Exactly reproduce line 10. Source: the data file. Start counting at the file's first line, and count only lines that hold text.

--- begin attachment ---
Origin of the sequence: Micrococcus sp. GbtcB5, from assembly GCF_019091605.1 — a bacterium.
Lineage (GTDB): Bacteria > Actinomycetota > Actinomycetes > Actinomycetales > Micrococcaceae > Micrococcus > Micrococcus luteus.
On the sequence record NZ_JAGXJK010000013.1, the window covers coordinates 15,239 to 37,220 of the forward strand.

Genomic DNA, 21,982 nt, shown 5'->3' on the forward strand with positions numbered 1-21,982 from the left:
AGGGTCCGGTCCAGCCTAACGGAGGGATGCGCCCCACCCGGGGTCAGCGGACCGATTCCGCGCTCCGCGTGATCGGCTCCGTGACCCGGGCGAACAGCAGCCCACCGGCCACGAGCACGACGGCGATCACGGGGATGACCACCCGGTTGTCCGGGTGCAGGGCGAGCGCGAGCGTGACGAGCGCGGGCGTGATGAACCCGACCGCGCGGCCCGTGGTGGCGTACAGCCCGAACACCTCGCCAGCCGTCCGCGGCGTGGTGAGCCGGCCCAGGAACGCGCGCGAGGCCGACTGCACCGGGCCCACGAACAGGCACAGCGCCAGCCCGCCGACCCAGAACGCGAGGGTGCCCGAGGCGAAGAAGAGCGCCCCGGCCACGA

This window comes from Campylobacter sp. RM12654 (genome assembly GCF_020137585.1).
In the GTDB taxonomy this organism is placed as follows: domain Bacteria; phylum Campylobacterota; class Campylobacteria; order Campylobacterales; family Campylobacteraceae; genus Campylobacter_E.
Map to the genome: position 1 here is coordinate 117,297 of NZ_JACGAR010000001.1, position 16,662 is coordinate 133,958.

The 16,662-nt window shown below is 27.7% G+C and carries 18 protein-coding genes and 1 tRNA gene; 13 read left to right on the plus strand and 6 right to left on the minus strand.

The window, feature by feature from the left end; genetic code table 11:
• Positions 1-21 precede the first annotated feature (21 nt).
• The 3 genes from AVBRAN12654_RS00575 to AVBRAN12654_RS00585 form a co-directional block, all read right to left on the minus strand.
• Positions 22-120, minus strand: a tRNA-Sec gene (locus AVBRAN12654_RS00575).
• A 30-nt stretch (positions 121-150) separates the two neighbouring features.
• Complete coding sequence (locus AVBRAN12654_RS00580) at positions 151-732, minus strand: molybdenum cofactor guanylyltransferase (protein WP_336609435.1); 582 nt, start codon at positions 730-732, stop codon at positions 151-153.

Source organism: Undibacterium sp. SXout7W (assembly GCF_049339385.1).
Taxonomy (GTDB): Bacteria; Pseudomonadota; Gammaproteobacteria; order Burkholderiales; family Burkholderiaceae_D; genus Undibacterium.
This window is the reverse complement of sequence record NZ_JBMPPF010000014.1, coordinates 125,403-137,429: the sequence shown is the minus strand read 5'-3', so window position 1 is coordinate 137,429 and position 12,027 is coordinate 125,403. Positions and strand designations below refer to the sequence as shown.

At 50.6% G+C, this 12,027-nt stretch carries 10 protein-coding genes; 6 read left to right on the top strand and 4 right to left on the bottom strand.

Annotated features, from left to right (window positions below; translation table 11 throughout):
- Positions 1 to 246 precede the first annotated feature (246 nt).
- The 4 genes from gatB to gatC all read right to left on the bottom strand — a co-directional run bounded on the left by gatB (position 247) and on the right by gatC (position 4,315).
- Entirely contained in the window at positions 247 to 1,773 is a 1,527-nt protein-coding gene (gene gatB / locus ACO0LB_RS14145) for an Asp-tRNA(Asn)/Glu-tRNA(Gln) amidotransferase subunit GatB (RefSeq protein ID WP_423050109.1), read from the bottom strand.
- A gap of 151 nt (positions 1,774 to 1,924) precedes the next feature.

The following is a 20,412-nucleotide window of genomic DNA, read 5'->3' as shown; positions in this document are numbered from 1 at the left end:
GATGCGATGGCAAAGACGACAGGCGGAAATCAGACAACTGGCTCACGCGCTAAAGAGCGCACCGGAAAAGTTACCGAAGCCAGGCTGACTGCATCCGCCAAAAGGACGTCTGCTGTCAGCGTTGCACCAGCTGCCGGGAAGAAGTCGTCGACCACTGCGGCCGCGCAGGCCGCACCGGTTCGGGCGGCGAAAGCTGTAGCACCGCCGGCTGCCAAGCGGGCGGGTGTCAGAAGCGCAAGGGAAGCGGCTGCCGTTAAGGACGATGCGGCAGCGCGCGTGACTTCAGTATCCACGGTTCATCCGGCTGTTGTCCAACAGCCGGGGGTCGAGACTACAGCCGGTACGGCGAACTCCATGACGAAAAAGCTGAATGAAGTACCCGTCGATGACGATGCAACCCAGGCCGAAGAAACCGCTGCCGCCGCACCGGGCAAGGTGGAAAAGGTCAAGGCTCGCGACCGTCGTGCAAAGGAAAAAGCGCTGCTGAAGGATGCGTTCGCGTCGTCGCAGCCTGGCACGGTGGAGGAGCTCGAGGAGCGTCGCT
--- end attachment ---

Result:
The window, feature by feature from the left end; genetic code table 11: